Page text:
Saturday, November 11, 2006

Veteran's Day

Rating: SL, GRG
Thanks to BlueWren for inspiring me to post this.

Life with my dad was not what you’d call a picnic—unless we’re talking about the one when you were about four years old and you sat down in a fire-ant bed. But we learned some important things from that experience: first, that there are situations which call for drastic and immediate action, such as jumping into the tub fully clothed and opening the taps to full; and second, to always, ALWAYS, watch your ass.

My dad knew the importance of these two principles; I think he tried hard to teach his children these things in ways that would be less traumatic than, say, leaving your family and friends and new bride at the age of 19 to go to Europe with the American Infantry in WWII. He said to me once that “sometimes you wish you could bore a hole in a kid’s head and just pour a little wisdom in, so they wouldn’t have to go through what you went through.” And then his eyes kind of squinted up and he got that little half a smile, and he said, “But you can’t. But that doesn’t stop you from wishing you could.”

Dad loved his children fiercely. I think it hurt him that he could not often find a way to express that love in ways that we could understand, at least when we were small. But I believe that that pain never banked the intensity of the fire of his love for us. I learned from Dad the value, the necessity, of continuing to love someone fiercely even in those times—maybe especially in those times—when you cannot bear to speak to them, nor they to you.

I remember when my brother came back home and told Dad he wanted to go back to school. Dad and I were alone in the house and he just started talking about it. I listened, kind of wide-eyed, as Dad looked at me, then looked away and started blinking rapidly, cleared his throat, and said, “Man, I’m proud of that boy.” Dad had an idea of what it took for this particular son to do that, and the admiration he felt brought tears to his eyes, though of course he would have eaten a bug before he’d let them fall in front of me.

He knew what it was like for a boy to not get on so well with this father. It’s funny to me think that Dad—I think—felt a lot like the prodigal son himself. It’s funny because I know that going to school on the GI bill, going on to get a Master’s degree, raising 5 children, serving on the Vestry and being a lay reader at church is not what I normally equate with a Prodigal-Son-type itinerary. But for Dad, none of this could change the fact that this was not the life his father had in mind for him. Dad was profoundly proud of his son’s grit, and, I think, deeply moved by his ability to make the first move, to stand at the door and knock.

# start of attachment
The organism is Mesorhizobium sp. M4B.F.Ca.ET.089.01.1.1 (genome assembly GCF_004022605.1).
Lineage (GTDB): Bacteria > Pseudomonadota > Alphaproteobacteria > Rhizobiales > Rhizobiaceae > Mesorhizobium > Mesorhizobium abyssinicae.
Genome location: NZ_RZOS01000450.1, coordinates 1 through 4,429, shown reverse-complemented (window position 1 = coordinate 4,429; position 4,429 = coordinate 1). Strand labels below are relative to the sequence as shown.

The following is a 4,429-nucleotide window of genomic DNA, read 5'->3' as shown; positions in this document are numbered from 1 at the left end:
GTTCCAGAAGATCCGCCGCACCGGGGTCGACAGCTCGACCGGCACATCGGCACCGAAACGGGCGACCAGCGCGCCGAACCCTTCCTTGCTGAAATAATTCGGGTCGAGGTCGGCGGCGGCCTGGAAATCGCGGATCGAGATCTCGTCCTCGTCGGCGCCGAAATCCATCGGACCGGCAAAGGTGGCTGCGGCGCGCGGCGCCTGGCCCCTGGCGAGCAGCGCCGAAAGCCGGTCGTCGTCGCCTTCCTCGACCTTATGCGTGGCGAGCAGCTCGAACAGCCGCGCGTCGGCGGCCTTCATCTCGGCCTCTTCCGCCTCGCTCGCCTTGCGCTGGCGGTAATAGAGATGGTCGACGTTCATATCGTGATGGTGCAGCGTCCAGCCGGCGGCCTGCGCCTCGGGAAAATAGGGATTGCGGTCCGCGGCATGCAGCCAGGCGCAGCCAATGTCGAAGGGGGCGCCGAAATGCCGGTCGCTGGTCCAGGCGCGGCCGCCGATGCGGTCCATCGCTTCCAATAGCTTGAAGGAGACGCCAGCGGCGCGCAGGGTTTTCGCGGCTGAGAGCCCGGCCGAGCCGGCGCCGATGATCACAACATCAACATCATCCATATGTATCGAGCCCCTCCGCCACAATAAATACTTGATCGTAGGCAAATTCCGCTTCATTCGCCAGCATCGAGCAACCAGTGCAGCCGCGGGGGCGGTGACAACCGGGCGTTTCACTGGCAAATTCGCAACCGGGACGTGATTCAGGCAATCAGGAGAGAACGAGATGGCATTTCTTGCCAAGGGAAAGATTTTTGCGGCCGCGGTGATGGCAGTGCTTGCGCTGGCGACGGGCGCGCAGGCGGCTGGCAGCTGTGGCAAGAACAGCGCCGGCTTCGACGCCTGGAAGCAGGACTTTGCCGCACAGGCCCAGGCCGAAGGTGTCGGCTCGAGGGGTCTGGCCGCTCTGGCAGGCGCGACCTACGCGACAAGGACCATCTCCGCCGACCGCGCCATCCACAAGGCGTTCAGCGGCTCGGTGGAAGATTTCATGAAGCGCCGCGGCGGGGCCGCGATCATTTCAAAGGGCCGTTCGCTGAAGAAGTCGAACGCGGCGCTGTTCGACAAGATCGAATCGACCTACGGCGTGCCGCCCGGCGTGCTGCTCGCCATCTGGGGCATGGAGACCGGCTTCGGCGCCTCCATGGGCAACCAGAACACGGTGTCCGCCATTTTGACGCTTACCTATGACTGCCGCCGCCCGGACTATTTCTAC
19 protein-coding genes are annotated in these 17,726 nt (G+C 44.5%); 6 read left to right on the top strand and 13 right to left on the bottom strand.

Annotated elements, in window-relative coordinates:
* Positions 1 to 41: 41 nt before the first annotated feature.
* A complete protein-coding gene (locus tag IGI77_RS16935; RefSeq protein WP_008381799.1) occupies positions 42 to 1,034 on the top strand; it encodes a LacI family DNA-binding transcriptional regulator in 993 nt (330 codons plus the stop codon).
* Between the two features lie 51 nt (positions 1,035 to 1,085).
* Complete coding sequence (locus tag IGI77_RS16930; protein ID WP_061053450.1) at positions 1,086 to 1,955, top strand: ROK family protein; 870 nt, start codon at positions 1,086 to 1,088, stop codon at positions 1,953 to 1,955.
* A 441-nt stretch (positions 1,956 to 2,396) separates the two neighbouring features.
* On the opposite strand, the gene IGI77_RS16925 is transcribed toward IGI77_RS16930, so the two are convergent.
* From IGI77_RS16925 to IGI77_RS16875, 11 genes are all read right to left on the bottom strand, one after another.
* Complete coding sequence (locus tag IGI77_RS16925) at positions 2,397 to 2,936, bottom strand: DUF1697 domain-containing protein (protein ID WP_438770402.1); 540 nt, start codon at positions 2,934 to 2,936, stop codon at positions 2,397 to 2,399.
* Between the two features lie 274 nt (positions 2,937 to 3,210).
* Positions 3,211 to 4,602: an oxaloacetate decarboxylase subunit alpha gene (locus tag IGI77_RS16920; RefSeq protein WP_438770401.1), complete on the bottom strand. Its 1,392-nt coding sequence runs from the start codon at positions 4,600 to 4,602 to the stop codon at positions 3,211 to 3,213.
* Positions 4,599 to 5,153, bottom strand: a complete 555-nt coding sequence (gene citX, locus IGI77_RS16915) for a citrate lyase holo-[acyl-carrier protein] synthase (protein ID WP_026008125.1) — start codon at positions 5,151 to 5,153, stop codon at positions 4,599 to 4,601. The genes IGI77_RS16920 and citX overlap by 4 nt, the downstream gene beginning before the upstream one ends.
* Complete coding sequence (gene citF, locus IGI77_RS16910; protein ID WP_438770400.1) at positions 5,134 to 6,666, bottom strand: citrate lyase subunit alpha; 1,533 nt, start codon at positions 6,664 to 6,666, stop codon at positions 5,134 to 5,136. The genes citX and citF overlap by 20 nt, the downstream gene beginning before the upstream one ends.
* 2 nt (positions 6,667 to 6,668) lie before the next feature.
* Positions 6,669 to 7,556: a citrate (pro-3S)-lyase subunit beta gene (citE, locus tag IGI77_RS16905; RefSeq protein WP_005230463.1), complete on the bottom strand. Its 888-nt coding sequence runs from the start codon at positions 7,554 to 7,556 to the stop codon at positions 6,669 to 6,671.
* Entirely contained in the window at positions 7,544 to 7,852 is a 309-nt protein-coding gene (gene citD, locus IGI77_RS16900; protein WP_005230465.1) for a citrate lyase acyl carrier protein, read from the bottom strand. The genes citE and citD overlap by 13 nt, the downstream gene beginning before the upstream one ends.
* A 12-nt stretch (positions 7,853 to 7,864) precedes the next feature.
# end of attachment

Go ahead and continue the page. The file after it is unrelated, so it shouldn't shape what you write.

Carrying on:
I try to imagine what it took for Dad to marry our mother against his father’s will; to sacrifice not only two years of his life in defense of his country, but the first two years of his marriage; to sacrifice his image of the boy he was and his dreams of the man he wanted to be; to sacrifice the ability to sleep peacefully through the night. Dad had nightmares, I believe, every night of his life after he came back from Europe, and while he expressed his distaste for snow and for standing in lines, I never heard him express bitterness or regret or blame for his service in the Army. Mostly he just didn’t like to talk about it.

When I turned 18, Dad took me to lunch and somewhere between ordering and the arrival of food, looked at me and asked me what I wanted to do with my life. I had not studied for this pop quiz, so I made a joke or two and then asked him how he decided what to do with his life. He said when he got out of the Army, he wanted to be able to support a family, and he wanted to do something that would make a little corner of the world a little bit better than he found it. Sanitary engineering seemed like a feasible way to do both things.

Then he said to me, “Find what you love to do, and do it. Because if you love it, you’ll be good at it.”

I was so completely surprised by this entire conversation that I was hardly able to string together a coherent sentence for the rest of the meal.

Usually, Dad loved surprising people. Nothing cracked him up like seeing the look of shock on someone’s face when he shattered their preconceptions, or when they realized he’d been pulling their leg for the last 20 minutes. Playing cards with my dad always started with him saying, with the most puzzled of expressions, “How do you play this game?” and ended with him totally ransacking everyone. Dad was funny. His sense of humor was subtle and relentless. Dad gave me the gift of finding the funny in the darkest of situations. It’s a double-edged gift, for sure, but one worth keeping.

In the last couple of years, I find myself noticing the good traits in myself and my brothers and sisters that come from each of my parents. When a friend calls at 10:30 at night and says “I can’t be alone in my house right now” and I say “Get on over here” and check the fridge and how many clean sheets we have, that’s Mom. When I’m at work and I choose, at the risk of extreme unpopularity, to do the hard thing that’s right instead of the easy thing that’s not, that’s Dad. They are with me. And because they are with me, they are with you.

I thank God for Dad’s life here on earth. I thank God for the amazing, incomprehensible gift of the resurrection. I thank God that his child and servant Ray is whole, and home, able to love his children fiercely without having to figure out how to show it, able to sleep without nightmares and rejoice without regret. I thank God.

yours in the struggle,


At 11:38 AM, Blogger Swandive said...

I missed you so I hope you don't mind but I tagged you. :)


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